Drs Meece and Goldman share final thoughts on the overall current and future treatment landscape for diabetes.
Jerry Meece, RPh, CDCES, FACA, FADCES: There are tools out there. What tools can pharmacists use to better educate patients in this short time? What resources do they have? What have you found in your practice to be useful for pharmacists? What’s available to them?
Jennifer D. Goldman, RPh, PharmD, CDCES, BC-ADM, FCCP: There are a lot of free resources we can go to, including Google. The American Diabetes Association has lots of free resources, along with other educational areas and different companies that make products that patients are using. If they have a certain insulin, there are directions on there and patient resources. We can go online and get that for them. Some pharmacists may have access to various people in the world in these different companies that can bring demo pens and needles and little dummies that show where to inject. Show them and make sure they know where to get that information so we can provide it, but also show them what websites to visit to look at this information. Make sure they have something at home so they know where to call or where to look if they get stuck.
Jerry Meece, RPh, CDCES, FACA, FADCES: Have something available to them. I’ve already told you this, but this reinforces it. If I’m looking around my offices, there are 15 things that we have, including props, food props, the little [dummy] that you inject, and demo insulin pens. You hold your pen, I’m going to hold my pen, and let’s walk through this together. These are all available. All you need to say to a manufacturer is “I’m doing a lot of diabetes education now. I need resources.” They’re going to come in over the gunwales more than you would even imagine. Make sure you take advantage of those resources.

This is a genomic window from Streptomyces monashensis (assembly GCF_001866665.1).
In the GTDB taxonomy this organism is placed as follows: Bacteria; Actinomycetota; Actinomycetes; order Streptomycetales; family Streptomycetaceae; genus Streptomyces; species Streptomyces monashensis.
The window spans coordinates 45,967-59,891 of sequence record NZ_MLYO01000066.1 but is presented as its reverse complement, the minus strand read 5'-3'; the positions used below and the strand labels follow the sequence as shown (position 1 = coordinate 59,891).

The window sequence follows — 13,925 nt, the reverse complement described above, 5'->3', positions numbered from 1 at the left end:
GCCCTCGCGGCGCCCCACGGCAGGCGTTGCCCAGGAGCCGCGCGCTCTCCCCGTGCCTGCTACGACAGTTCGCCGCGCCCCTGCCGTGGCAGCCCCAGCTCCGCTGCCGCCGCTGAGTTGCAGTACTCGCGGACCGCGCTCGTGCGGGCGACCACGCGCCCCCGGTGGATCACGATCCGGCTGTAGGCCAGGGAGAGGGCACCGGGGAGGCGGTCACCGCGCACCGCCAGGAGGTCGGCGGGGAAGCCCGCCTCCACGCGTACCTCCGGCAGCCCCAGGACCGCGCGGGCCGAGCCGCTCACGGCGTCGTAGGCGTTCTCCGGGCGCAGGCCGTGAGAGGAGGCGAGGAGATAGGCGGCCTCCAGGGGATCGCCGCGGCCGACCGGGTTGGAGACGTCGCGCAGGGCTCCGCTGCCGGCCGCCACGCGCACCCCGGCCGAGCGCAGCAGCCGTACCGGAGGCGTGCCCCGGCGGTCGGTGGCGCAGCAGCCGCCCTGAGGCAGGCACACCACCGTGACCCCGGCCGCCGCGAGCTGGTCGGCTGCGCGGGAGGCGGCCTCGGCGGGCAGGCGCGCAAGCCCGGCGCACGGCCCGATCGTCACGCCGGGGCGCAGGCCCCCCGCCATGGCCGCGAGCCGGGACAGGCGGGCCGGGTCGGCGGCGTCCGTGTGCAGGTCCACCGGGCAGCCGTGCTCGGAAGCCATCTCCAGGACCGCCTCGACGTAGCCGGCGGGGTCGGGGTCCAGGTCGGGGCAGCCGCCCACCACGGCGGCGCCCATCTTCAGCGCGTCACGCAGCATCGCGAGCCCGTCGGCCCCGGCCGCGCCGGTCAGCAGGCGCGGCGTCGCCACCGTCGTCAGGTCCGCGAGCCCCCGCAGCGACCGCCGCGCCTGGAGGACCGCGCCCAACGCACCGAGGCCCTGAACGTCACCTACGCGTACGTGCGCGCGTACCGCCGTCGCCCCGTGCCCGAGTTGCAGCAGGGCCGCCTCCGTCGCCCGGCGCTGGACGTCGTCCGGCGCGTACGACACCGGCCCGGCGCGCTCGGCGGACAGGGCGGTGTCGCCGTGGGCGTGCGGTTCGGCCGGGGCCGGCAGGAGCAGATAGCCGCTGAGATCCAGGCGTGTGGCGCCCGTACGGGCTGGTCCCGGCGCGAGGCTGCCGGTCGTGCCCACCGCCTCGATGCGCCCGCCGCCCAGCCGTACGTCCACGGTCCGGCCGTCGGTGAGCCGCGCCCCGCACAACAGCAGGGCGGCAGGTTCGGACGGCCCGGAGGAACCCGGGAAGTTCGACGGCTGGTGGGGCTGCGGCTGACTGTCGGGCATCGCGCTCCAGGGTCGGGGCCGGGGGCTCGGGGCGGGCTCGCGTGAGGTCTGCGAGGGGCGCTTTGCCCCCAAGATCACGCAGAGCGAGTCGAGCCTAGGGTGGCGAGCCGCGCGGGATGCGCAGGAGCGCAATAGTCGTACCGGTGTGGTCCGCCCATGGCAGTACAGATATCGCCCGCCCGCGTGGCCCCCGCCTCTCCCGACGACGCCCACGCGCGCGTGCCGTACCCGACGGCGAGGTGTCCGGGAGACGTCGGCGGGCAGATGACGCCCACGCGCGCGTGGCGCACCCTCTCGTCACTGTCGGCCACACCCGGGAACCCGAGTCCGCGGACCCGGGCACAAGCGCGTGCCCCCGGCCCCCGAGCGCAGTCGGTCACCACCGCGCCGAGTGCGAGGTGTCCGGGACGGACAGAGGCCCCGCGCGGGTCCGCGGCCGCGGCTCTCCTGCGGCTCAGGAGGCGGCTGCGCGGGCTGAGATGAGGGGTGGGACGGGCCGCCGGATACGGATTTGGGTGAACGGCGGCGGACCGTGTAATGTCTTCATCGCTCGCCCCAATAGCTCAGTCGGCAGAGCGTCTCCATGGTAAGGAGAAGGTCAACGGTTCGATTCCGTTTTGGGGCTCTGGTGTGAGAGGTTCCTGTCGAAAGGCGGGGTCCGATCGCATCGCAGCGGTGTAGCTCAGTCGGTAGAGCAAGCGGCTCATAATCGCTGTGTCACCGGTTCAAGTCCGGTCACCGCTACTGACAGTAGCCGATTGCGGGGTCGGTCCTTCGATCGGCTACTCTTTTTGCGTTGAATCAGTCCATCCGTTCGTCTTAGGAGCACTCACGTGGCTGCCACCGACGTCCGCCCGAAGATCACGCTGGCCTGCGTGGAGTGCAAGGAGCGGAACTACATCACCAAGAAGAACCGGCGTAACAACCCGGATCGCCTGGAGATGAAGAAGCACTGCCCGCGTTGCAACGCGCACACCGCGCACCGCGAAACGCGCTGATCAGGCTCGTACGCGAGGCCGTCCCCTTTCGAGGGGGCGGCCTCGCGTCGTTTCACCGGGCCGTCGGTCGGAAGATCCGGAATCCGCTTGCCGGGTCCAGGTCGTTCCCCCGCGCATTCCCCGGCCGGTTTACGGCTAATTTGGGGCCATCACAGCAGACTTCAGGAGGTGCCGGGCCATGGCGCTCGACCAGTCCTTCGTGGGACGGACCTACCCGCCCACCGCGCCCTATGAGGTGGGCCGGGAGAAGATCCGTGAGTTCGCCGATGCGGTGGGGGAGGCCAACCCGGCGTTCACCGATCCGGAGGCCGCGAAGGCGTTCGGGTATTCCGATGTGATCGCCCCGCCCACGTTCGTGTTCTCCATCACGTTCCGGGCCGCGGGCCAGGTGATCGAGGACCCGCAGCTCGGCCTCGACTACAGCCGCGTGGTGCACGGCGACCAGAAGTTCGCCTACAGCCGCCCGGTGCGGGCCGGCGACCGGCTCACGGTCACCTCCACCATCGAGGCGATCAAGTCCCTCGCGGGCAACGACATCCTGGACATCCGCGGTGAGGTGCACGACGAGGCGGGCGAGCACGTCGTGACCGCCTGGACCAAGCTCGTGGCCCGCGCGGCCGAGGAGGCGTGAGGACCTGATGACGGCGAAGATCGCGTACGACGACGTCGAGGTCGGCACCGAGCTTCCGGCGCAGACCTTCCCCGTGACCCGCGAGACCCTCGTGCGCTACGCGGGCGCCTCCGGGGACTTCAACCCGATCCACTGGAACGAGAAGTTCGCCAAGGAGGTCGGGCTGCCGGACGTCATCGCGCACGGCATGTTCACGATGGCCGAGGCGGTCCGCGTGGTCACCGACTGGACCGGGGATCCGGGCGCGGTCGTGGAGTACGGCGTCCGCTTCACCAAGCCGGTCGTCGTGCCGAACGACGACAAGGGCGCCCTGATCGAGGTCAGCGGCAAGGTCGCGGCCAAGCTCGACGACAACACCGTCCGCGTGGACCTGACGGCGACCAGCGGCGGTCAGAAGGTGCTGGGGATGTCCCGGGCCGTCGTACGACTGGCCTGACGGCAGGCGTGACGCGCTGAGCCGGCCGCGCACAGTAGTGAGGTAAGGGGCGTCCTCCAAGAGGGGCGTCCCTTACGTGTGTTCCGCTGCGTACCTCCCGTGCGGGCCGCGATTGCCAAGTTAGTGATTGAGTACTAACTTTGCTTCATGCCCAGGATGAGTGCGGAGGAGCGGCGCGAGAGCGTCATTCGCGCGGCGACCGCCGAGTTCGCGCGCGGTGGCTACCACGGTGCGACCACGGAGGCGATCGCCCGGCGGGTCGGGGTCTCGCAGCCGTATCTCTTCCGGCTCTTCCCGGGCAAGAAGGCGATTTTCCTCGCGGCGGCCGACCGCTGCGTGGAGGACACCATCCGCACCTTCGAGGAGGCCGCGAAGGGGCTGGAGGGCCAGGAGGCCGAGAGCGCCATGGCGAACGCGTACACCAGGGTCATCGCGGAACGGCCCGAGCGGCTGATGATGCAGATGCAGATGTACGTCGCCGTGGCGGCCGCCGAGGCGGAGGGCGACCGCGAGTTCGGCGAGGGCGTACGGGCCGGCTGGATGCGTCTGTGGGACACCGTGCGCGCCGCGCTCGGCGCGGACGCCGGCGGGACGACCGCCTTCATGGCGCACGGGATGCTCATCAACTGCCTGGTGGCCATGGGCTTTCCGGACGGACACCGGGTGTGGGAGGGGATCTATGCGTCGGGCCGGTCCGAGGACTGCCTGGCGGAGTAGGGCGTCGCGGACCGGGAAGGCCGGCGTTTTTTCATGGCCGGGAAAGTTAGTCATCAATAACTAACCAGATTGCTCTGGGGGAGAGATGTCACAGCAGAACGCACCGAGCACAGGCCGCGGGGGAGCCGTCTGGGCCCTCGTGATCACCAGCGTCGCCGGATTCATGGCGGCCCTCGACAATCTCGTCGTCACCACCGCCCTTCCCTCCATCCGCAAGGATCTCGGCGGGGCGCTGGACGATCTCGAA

To finalize all this, what do you think the overall role of the pharmacist, practitioner, and educator is in relation to people with type 2 diabetes? Is it where it needs to be? How can pharmacists be more effective in counseling patients with diabetes?
Jennifer D. Goldman, RPh, PharmD, CDCES, BC-ADM, FCCP: Depending on where you are in the country and where the collaborative practice is available, that’s definitely a route for pharmacists to take. But regardless of that, individualized patient care [is important]. As pharmacists, we need to make sure we keep up-to-date, and that we’re increasing our skills and education, especially with technology. There are continuous glucose monitors. You brought up the connected pens. There are Bluetooth-enabled glucometers. [We need to] make sure we’re keeping up with technology and new drug therapies.
The ADA [American Diabetes Association] guidelines have been updated in real time since 2018. If new drugs or impactful new studies with evidence come out, they will be updated every 3 or 4 months in the ADA guidelines. Make sure we understand time in range and make inroads with telehealth and telemedicine. We need to be experts in medication therapy, which can include technology and making the most of the 5 minutes that you see that patient.
Jerry Meece, RPh, CDCES, FACA, FADCES: I agree. That’s great information, Jennifer. If there’s any advice I could give, it’s that if you run out of anything to ask a patient with diabetes, set them aside and ask, “What’s the hardest thing you have to do in dealing with your diabetes? What drives you crazy in working with your diabetes?” And listen. Then you have the segue to go into anything that they have that we can now address as pharmacist diabetes educators.
With that, I’d like to thank Dr Goldman for a great discussion. I’d like to thank Drug Topics®for making the filming of this webcast possible. I’d like to thank our viewers for the privilege of their time, and I want to wish everybody a great rest of your day. Thank you, all.
Transcript edited for clarity.